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Senate rejects repeal-only ObamaCare plan

Senators on Wednesday rejected a key proposal that would repeal much of ObamaCare, despite intense pressure from conservatives.

Senators voted 55-45 against an amendment from Sen. Rand Paul (R-Ky.) that would repeal the Affordable Care Act and give lawmakers two years to come up with a replacement.

GOP Sens. Lamar Alexander (Tenn.), Shelley Moore Capito (W.Va.), Susan Collins (Maine), Dean Heller (Nev.), John McCain (Ariz.), Lisa Murkowski (Alaska) and Rob Portman (Ohio) joined all Democrats and independents in voting no.

A vote on the amendment, which was widely expected to fail, was originally scheduled for late Wednesday morning but was delayed as senators tried to get clarity on a provision tied to abortion.

It was the second healthcare plan rejected after the Senate voted down a separate repeal-and-replace amendment on Tuesday night.

Three GOP senators had already announced they wouldn't support repeal-only. Alexander, the chairman of the Senate's health committee, predicted he didn't "think there are 40 votes to repeal" without a replacement.

But conservatives ramped up pressure for GOP senators to support the proposal, noting Senate Republicans passed a repeal bill in 2015 when they knew then-President Obama would veto it.

"Republicans promised to repeal ObamaCare, and as we move forward in this process, I urge them to join me in supporting a clean repeal of as much of this disastrous law as possible," Paul said ahead of the vote.

FreedomWorks, a conservative outside group, blasted out a "key vote" notice hours ahead of Wednesday's vote, arguing President Trump would sign a repeal-only bill.

"For more than seven years, Republicans successfully campaigned on ObamaCare repeal. ... Grassroots conservative activists are not going to accept excuses if Republicans fail to pass a bill that they have passed once before," the group said in a notice to members.

Michael Needham, CEO of Heritage Action for America, added separately on Wednesday morning that "around 11:30, the Senate will vote on the 2015 repeal bill. It would be a first step towards repeal and all Senators should support it."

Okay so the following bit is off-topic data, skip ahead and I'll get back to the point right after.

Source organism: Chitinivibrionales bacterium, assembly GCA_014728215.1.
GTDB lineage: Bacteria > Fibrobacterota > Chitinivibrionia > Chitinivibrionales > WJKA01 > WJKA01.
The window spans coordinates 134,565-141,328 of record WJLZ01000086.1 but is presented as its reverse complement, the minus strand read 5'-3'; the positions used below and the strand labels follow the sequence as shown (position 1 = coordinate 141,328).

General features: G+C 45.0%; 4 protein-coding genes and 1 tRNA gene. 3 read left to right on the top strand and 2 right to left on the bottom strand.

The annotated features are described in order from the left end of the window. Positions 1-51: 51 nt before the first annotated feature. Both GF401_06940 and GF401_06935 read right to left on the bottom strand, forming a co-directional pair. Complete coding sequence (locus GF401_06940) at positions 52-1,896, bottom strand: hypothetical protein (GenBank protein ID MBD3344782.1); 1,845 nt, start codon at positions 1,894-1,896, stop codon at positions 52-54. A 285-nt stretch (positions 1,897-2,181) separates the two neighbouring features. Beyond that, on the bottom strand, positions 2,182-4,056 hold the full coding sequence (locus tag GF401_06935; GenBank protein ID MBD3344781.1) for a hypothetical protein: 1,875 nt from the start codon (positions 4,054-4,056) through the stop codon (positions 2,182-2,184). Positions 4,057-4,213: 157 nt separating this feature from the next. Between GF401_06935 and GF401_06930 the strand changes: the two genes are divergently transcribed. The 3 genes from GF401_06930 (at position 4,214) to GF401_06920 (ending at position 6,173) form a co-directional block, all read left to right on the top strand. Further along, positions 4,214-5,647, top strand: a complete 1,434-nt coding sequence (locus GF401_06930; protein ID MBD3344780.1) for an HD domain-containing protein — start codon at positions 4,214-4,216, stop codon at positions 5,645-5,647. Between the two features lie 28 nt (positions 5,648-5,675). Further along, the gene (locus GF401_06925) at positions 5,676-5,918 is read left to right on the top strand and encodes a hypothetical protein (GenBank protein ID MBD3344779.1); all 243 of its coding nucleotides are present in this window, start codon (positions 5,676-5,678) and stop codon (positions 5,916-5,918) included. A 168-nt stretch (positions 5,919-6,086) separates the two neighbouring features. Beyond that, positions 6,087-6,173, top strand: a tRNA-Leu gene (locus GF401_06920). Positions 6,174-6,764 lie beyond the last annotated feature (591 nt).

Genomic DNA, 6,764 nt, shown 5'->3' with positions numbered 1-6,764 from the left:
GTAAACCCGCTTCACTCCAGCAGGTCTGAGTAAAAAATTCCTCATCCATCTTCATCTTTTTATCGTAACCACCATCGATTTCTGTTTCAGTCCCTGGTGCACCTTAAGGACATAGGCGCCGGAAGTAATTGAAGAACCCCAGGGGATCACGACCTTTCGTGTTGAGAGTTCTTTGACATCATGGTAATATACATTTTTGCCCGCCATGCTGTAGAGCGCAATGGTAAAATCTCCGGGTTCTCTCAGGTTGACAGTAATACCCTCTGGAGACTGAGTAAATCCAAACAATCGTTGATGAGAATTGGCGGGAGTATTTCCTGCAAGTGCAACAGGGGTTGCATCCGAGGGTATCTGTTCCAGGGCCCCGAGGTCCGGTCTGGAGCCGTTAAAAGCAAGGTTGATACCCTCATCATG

Repealing portions of ObamaCare without enacting a replacement could leave 18 million people without health insurance the following year, according to a report released by Congressional Budget Office (CBO) in January.

After the elimination of ObamaCare's Medicaid expansion and insurance subsidies, 27 million people would lose insurance, rising to 32 million by 2026, the CBO found.

The proposal comes as senators are searching to find a path forward on how to fulfill their years-long campaign pledge to repeal and replace ObamaCare.

Senate Majority Leader Mitch McConnell (R-Ky.) scored a victory on Tuesday when he wrangled 50 GOP senators to agree to start debate on the House-passed healthcare bill, being used as a vehicle for any action, and let Vice President Pence break the 50-50 tie.

But during the first amendment vote Tuesday evening, nine GOP senators joined with Democrats and independents to vote against a key repeal-and-replace proposal, known as the Better Care Reconciliation Act (BCRA). The setback doesn't prevent GOP leadership from offering another version of BCRA during what is expected to be a days-long floor debate with hundreds of amendments.

McConnell said that while the proposal failed, it "represented a number of important healthcare reform ideas developed by our members."

He added on Wednesday that the effort to get either an ObamaCare repeal, or an ObamaCare repeal and replace bill, through the Senate "certainly won't be easy."

"We'll consider many different proposals throughout this process from senators on both sides of the aisle. Ultimately, we want to get legislation to finally end the failed ObamaCare status quo through Congress and to the president's desk for his signature," he said Wednesday morning.

Republicans have a 52-seat majority and will need the support of at least 50 senators to pass a proposal.

GOP leadership could ultimately try to pass a "skinny repeal," which would include a repeal of the individual and employer mandates and the medical device tax, if broader proposals aren't able to garner enough support.

The move could buy Republicans time to work out a deal as they try to merge their healthcare bill with a proposal passed earlier this year by the House.

"I think the endgame is to be able to move something at the end of this process across the Senate floor that can get 50 votes and then get into conference with the House," Sen. John Thune (R-S.D.) told reporters.

Sen. John Cornyn (R-Texas), the No. 2 Senate Republican, added on Wednesday that the GOP wants to "get to conference quick" but no decisions had been made about what the Senate could ultimately pass, or what could be included in a "skinny repeal."

Democrats, however, have blasted that path as a setup to try to ultimately pass full repeal of ObamaCare.

"Make no mistake about it, skinny repeal is equal to full repeal. It's a Trojan horse designed to get the House and Senate into conference where the hard-right flank of the Republican caucus, the Freedom Caucus, will demand full repeal or something very close to it," Senate Minority Leader Charles Schumer (D-N.Y.) said ahead of the vote.

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